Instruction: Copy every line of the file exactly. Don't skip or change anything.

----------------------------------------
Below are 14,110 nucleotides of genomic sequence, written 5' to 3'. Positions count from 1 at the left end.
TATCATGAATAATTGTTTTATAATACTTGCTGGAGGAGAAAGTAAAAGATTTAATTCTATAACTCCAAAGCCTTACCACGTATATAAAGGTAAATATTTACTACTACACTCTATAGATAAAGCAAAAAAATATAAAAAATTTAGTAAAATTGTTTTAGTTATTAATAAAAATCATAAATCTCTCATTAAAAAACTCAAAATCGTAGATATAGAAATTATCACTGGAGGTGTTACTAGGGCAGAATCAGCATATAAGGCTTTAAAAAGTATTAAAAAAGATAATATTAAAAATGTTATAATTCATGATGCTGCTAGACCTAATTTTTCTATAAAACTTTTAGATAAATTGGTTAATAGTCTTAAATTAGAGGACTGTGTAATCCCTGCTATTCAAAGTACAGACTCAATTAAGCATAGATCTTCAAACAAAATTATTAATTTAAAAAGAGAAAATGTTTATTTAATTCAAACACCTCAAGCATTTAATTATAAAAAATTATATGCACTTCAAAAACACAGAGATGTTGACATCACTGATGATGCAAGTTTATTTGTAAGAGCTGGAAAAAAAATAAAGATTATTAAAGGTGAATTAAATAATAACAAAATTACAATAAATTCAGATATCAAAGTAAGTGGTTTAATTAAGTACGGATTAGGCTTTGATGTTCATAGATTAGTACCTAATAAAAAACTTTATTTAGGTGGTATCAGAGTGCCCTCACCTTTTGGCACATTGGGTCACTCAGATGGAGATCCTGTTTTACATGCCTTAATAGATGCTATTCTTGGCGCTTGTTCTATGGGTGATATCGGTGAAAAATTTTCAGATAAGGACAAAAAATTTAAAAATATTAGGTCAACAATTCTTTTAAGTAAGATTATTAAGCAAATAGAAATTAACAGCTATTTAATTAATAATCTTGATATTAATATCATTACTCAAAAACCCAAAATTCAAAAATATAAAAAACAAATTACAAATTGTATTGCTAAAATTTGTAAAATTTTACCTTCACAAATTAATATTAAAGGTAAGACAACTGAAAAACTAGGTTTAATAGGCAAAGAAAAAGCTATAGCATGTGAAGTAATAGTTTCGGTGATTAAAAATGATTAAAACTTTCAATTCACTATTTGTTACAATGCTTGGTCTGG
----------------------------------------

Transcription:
Below are 14,110 nucleotides of genomic sequence, written 5' to 3'. Positions count from 1 at the left end.
TATCATGAATAATTGTTTTATAATACTTGCTGGAGGAGAAAGTAAAAGATTTAATTCTATAACTCCAAAGCCTTACCACGTATATAAAGGTAAATATTTACTACTACACTCTATAGATAAAGCAAAAAAATATAAAAAATTTAGTAAAATTGTTTTAGTTATTAATAAAAATCATAAATCTCTCATTAAAAAACTCAAAATCGTAGATATAGAAATTATCACTGGAGGTGTTACTAGGGCAGAATCAGCATATAAGGCTTTAAAAAGTATTAAAAAAGATAATATTAAAAATGTTATAATTCATGATGCTGCTAGACCTAATTTTTCTATAAAACTTTTAGATAAATTGGTTAATAGTCTTAAATTAGAGGACTGTGTAATCCCTGCTATTCAAAGTACAGACTCAATTAAGCATAGATCTTCAAACAAAATTATTAATTTAAAAAGAGAAAATGTTTATTTAATTCAAACACCTCAAGCATTTAATTATAAAAAATTATATGCACTTCAAAAACACAGAGATGTTGACATCACTGATGATGCAAGTTTATTTGTAAGAGCTGGAAAAAAAATAAAGATTATTAAAGGTGAATTAAATAATAACAAAATTACAATAAATTCAGATATCAAAGTAAGTGGTTTAATTAAGTACGGATTAGGCTTTGATGTTCATAGATTAGTACCTAATAAAAAACTTTATTTAGGTGGTATCAGAGTGCCCTCACCTTTTGGCACATTGGGTCACTCAGATGGAGATCCTGTTTTACATGCCTTAATAGATGCTATTCTTGGCGCTTGTTCTATGGGTGATATCGGTGAAAAATTTTCAGATAAGGACAAAAAATTTAAAAATATTAGGTCAACAATTCTTTTAAGTAAGATTATTAAGCAAATAGAAATTAACAGCTATTTAATTAATAATCTTGATATTAATATCATTACTCAAAAACCCAAAATTCAAAAATATAAAAAACAAATTACAAATTGTATTGCTAAAATTTGTAAAATTTTACCTTCACAAATTAATATTAAAGGTAAGACAACTGAAAAACTAGGTTTAATAGGCAAAGAAAAAGCTATAGCATGTGAAGTAATAGTTTCGGTGATTAAAAATGATTAAAACTTTCAATTCACTATTTGTTACAATGCTTGGTCTGG